It’s a task that sounds easy enough and for a large part of the early levels, it is. Where things get interesting is when the virus spreads across the grid and triggers another security zone. This activates the node’s anti-virus program and starts attacking the infection. It's pretty easy to simply overwhelm the system before the anti-virus can engulf the infection. But later nodes, especially those armed with shielding and firewalls, increase the number of security points on the grid. This is when the in-game store comes into play. Successfully capturing a node yields a cash reward, used to purchase additional virus programs. At the start of a level, it’s common to have enough money to buy two virus charges. When you’re ready to take on the Root core, you’ll likely end up with six or seven charges, which makes even the most challenging networks easy enough to overwhelm.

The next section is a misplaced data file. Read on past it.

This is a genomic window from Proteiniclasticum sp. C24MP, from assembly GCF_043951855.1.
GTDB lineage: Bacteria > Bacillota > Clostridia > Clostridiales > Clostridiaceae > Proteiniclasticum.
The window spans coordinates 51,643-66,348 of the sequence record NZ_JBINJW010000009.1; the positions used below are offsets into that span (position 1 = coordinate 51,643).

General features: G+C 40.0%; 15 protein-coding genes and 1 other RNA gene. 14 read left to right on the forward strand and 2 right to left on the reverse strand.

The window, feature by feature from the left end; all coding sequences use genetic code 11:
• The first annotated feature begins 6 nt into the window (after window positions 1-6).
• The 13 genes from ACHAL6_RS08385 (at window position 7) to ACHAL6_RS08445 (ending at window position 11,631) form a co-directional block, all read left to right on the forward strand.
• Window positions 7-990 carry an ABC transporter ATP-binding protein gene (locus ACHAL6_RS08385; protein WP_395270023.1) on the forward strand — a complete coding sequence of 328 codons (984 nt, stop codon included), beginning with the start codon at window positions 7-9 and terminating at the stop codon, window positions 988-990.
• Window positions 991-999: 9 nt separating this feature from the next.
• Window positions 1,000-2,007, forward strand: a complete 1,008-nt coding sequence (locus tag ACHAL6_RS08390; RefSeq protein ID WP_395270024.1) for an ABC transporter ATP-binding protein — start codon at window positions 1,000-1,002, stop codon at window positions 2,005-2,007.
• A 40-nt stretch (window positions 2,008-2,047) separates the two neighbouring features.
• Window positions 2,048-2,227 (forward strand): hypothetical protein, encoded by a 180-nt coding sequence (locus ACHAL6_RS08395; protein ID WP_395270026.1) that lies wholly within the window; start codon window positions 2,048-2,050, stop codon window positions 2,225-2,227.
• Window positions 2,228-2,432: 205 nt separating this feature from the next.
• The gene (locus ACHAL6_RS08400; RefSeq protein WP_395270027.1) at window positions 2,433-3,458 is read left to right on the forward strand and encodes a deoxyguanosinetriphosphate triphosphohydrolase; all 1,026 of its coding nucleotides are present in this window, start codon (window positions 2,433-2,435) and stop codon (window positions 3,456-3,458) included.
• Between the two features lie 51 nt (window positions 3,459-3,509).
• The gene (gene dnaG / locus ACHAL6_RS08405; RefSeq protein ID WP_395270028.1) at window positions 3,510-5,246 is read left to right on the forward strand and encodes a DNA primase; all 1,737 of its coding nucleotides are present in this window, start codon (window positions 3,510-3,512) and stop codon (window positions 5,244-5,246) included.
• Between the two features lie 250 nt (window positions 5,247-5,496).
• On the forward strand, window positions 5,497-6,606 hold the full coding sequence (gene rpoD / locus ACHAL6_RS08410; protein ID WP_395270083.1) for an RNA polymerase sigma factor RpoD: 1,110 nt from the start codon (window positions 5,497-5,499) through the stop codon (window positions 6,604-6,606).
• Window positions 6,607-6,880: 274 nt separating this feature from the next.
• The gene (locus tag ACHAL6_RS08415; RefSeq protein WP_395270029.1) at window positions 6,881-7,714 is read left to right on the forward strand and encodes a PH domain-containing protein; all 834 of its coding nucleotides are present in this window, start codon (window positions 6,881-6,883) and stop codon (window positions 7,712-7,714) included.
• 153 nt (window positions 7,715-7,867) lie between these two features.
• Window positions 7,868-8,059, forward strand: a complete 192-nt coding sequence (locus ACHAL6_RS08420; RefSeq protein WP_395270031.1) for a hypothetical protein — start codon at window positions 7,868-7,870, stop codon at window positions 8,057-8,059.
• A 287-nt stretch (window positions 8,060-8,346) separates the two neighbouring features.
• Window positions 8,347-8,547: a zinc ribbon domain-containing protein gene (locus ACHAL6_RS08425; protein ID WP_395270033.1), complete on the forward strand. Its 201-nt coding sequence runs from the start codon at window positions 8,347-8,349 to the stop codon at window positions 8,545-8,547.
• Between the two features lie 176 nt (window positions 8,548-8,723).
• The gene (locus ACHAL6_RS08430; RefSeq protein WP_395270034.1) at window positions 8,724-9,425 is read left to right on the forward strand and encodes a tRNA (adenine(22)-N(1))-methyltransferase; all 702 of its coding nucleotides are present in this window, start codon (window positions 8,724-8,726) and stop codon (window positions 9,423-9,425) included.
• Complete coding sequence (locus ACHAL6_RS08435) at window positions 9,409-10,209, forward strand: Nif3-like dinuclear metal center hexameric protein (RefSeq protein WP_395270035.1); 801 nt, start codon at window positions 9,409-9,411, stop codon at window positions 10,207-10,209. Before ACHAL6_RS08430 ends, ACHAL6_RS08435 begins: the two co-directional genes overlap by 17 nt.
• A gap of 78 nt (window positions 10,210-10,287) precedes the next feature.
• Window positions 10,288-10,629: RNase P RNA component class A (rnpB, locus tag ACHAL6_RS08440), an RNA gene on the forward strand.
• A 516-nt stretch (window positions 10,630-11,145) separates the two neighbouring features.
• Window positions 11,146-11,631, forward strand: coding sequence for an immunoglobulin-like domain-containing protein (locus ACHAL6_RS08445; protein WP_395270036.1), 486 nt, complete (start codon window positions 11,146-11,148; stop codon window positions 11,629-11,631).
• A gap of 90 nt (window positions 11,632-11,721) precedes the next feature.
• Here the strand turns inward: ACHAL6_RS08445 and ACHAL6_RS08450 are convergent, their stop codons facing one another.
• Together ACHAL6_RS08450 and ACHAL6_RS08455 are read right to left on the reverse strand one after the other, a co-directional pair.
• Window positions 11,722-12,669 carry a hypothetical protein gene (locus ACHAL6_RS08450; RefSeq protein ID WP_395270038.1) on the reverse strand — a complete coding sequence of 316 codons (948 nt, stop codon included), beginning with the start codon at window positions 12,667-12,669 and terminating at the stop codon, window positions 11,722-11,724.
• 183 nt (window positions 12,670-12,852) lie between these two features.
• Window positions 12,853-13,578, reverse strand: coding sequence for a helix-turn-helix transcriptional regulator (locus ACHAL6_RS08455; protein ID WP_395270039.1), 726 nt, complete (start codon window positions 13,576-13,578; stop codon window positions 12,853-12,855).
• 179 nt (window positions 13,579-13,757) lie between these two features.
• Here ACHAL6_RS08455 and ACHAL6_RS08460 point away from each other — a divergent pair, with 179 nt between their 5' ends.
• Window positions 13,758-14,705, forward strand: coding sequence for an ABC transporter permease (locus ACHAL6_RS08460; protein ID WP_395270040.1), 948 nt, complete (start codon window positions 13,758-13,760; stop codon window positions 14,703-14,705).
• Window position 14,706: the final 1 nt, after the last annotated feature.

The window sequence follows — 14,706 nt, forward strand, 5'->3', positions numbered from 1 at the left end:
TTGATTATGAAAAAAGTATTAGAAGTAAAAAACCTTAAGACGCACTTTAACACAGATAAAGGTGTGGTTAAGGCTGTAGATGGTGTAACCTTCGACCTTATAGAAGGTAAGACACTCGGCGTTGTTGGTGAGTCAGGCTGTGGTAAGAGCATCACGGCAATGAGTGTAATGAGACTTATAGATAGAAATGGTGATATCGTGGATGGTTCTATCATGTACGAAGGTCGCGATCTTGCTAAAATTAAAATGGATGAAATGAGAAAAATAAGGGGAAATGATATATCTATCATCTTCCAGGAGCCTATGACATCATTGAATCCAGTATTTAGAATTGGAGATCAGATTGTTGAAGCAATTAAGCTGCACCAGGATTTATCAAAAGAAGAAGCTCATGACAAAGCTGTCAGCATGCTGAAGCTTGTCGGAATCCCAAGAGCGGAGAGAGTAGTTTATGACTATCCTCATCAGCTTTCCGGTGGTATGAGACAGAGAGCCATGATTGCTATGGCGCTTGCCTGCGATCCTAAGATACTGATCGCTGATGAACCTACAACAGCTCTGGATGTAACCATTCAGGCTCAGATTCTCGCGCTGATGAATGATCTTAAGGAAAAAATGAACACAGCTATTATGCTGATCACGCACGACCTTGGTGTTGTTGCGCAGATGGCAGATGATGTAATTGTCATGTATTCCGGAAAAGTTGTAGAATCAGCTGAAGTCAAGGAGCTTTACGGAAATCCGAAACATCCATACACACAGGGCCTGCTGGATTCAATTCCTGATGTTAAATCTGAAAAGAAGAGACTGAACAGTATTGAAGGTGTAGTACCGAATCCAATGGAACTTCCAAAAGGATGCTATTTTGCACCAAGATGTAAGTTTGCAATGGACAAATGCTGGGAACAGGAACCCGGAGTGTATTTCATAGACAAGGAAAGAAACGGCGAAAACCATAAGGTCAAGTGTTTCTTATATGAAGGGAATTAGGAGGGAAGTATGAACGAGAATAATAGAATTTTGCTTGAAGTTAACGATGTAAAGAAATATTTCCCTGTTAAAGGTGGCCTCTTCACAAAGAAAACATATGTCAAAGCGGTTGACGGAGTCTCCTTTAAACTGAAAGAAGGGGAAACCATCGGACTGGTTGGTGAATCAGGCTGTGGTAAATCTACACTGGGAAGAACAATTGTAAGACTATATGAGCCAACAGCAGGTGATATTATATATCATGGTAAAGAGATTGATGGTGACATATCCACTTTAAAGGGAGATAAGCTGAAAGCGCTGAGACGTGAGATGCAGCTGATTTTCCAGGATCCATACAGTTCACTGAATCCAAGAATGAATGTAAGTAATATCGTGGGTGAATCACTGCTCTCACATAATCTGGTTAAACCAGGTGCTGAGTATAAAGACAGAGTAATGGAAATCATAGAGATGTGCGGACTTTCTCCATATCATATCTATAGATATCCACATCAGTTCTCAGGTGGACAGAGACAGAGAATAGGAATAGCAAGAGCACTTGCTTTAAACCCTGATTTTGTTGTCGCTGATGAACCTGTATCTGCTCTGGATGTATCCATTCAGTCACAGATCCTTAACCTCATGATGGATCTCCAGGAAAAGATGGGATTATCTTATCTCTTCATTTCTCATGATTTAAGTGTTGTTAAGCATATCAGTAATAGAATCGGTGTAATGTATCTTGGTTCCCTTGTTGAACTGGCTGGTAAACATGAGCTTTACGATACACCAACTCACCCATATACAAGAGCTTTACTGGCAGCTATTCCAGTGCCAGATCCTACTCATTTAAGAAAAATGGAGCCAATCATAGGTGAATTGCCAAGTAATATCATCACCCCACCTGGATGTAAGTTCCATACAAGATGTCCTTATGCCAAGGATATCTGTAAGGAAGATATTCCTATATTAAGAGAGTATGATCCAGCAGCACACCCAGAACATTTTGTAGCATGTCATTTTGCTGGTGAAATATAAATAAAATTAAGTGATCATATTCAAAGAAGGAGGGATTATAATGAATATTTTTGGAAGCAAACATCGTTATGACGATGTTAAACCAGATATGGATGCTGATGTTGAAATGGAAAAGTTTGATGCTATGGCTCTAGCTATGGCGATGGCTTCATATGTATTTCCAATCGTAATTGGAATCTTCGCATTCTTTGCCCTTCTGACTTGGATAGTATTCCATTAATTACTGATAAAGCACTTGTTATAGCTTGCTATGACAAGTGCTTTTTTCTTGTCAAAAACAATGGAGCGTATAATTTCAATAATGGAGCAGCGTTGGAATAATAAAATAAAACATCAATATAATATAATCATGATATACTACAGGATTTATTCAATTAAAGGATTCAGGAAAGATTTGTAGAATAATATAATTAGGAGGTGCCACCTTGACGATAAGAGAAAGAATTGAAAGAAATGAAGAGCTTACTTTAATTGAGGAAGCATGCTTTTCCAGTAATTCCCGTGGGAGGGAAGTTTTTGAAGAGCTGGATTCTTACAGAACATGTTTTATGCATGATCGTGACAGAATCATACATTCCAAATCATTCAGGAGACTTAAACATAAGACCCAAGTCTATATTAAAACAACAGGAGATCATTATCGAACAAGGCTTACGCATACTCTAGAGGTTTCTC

Viruses are not the only tool in your hacker repertoire. Additional software programs like Hydras, Exploits, and Worms can make even the most stubborn computer networks fall under your influence. My favorite asset is the Hydra. When used on a captured node, it will attack all other nodes connected to it via network tunnels. If the nodes don’t have shields or firewalls, they’ll automatically be captured. This is a particularly efficient tool because it decreases the time spent trying to build up cash by capturing smaller, less important systems. And as most stages are timed, any advantage is worth seeking out. Exploits are handy tools for disabling a node’s firewalls one at a time. These are more like efficiency tools, as they allow you to cut down the time spent trying to lessen the security of major nodes, including the Root as well as those protected by ICE programs. Finally, Worms are a unique beast in their own way. They can be used on uncaptured nodes and ignore certain security parameters, making them a little easier to take down. Once the Root has been breached, the level ends and the player is sent back to a hub world where they can read through emails that give the world a little flavor, purchase upgrades, and choose their next mission.